We took a day trip to Nara while staying in Osaka. The train ride isn't terribly long (if you don't accidentally go the wrong way for 45 minutes, like we did!) and if you leave early, it gives you plenty of time to play in Nara before heading back home.
If you are traveling to Nara by train, you can take the JR, stop at the Tsuruhashi Station and hope onto the Kintetsu Railway and get off at Kintetsu Nara Station. It's only about a five minute walk to Deer Park. I am a walker, so I walked to Nara Park from the JR Nara train station, as did seemingly a lot of people. It's about a 20 minute walk to the park from there, but I enjoyed it.
You might feel a little nervous that you won't know the way to the park from the station, but there are signs along the way and also, it's almost guaranteed that you won't be the only Nara Park visitor/s getting off of the train. If in doubt, follow the masses and they will get you going in the right direction. Once you get passed the first few roads outside of the train station, it is a very straight forward path, anyway. There's not much of a chance to get lost.
Obviously, one of the most popular things to do here is feed the deer. There are little vendors selling the treats throughout the park and please do heed to the signage! Deer certainly can attack you at any given moment. If you don't give them more and they want more, they may get aggressive and start biting your clothes or even headbutt you. It can be comical, yes, but it can also be dangerous, so please be cautious as they are still wild animals. But I must admit, it is absolutely adorable to bow to a deer and have them bow back. Definitely treat-worthy, in my opinion. So I do recommend it, just be careful!
I am a huge picnic kind of person and while I have never picnicked here, I did see several people who were. So if that is something you enjoy, you might think about packing a nice little lunch or snack and eat along the way, enjoying the park in the process. One thing I would recommend with this is to find a spot that isn't overcrowded with deer. They might feel like intruding on your lunch if they see you eating. Make sure you have an extra bag with you for your trash that you can carry until finding a garbage can!
Shrines, shrines and shrines!
We had absolutely no time limit when we took our day trip and I would recommend the same. The area is so large that exploring it at your own pace is quite nice. Not having to worry about catching certain trains by certain times surely added to the easy going exploration I dived into.
We kept following the pathway further and further into the trees and the trees certainly began to grow thicker. We passed so many shrines and oh my goodness is it wonderful to see. They're beautifully decorated with natural moss and so are some of the massive trees you get to see along the way.
Kofukuji temple has the lovely five story pagoda, which is Japan's second tallest pagoda. It's free to wander the grounds, but to get into the National Treasure Museum and Eastern Golden Hall, there is a fee. If you have time and funds, I recommend going inside. The museum houses the Ashura Statue, which is quite neat.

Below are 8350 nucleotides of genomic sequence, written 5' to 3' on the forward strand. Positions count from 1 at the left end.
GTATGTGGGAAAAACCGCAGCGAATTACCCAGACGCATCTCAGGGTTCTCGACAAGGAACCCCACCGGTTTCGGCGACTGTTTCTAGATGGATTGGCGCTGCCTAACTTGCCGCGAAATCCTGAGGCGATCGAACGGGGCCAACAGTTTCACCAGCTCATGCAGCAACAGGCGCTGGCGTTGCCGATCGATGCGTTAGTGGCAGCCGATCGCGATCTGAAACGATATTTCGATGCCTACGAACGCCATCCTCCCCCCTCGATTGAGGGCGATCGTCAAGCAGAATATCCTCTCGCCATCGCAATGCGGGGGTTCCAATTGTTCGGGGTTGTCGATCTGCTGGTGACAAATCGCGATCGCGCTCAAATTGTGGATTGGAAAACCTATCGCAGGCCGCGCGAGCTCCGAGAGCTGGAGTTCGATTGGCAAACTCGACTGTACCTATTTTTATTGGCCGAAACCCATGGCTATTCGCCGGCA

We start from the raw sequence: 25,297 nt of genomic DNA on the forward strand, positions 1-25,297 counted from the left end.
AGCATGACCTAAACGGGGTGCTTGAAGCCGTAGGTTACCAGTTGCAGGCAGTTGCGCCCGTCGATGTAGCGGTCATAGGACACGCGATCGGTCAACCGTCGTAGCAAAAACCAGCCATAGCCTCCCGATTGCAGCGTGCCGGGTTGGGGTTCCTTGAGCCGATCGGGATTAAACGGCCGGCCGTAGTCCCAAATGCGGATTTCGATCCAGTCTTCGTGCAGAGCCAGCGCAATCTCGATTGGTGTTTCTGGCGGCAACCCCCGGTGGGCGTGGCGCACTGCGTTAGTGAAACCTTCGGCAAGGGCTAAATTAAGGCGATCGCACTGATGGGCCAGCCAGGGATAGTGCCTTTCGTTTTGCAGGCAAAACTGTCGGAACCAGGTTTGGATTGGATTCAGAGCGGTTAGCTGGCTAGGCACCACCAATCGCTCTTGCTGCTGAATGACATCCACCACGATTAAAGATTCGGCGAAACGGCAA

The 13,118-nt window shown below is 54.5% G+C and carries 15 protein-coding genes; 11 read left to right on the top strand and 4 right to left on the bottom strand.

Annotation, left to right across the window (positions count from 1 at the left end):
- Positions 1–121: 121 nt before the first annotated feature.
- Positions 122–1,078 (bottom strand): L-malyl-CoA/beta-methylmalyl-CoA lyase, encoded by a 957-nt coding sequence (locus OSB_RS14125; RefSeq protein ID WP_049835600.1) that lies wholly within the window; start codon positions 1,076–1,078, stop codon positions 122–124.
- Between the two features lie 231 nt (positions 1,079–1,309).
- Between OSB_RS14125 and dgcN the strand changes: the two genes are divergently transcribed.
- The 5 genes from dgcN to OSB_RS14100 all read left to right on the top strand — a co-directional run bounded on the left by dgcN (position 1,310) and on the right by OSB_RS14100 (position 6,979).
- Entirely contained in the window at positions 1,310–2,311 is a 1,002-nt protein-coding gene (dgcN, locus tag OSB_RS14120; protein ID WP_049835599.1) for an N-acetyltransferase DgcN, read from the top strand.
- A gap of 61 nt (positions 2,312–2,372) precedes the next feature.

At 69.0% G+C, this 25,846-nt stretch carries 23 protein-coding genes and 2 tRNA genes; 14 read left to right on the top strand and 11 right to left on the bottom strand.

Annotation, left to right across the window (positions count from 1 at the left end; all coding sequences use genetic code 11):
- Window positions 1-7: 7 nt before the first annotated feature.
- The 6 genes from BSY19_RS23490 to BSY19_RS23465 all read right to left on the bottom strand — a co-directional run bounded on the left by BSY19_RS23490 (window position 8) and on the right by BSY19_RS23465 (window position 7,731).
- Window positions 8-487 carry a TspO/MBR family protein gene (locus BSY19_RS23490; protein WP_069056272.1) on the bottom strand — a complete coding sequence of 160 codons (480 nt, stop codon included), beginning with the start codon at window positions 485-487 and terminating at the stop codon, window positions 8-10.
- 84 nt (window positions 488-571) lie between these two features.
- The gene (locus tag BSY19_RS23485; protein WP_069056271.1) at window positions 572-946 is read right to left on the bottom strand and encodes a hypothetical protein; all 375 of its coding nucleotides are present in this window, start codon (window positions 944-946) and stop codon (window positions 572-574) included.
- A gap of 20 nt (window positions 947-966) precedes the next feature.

Todaiji, "Great Eastern Temple", is a nice sight and known for being the world's largest wooden building. Some of the attractions here are free, some have entrance fees. The grounds are pretty to stroll through.
If you keep on trekking through the park, you will come to Kasuga Taisha, a beautiful shrine. You can enter the offering hall for free, and you can pay to get further into the buildings. It's really pretty if you do have the time and funds to go inside. The surrounding area is very beautiful. We continued walking, even passed the shrine, and the dirt pathway began to get a bit more rocky and a little less traveled. Less traveled is where most of my adventures come from and this was no exception.
The surrounding nature lifted my spirits and the breeze created a snowglobe-like atmosphere of sakura petals. It was such an enjoyable walk, even after twisting my knee and pulling several muscles around it! So please do watch your footing, I wouldn't recommend twisting your knee!
Eventually, the trees began to give way and we seemed to have reached the end of the trail, exiting into a charming little residential area.
We followed the sidewalk down and stopped at a cute house-converted-restaurant. The service is excellent and the food as well, so take a break after all of that walking! If you're hungry, that is. Step inside, remove your shoes, and take a seat. Make sure to drink plenty of water to prepare for your trek back down. If you miss this restaurant, not to worry. There are plenty of restaurants along the streets and it isn't hard to find a place to eat.
If you keep following the sidewalk, you'll eventually run into signs pointing you toward the park. You will hang a right, as per arrow direction, and come back to an area of the park you may have missed before if you took the trail all the way up.
Gorgeous ponds and trees, plenty of bridges to walk around on and amazing photo ops.
After walking enough through this newly discovered area of the park, things began to look familiar again and this is where I finally decided to make my way back to the train station. I bought myself a bottled water and headed back. I would recommend taking water with you, if you're carrying a bag. That much walking can work up quite the thirst.
Thus concludes my day trip to Nara. I got back to Osaka around dinner time, so it really did take most of my day. You can shorten or lengthen your time there by picking and choosing what you want to really see or skip, or by how fast you move from one thing to another.
This is an easy trip to take and one of those areas I never completely felt lost, even when I had no idea where I was or where I was going. So take your time and enjoy what Nara Park has to offer!
*All photos are my own www.traipsingtara.wordpress.com *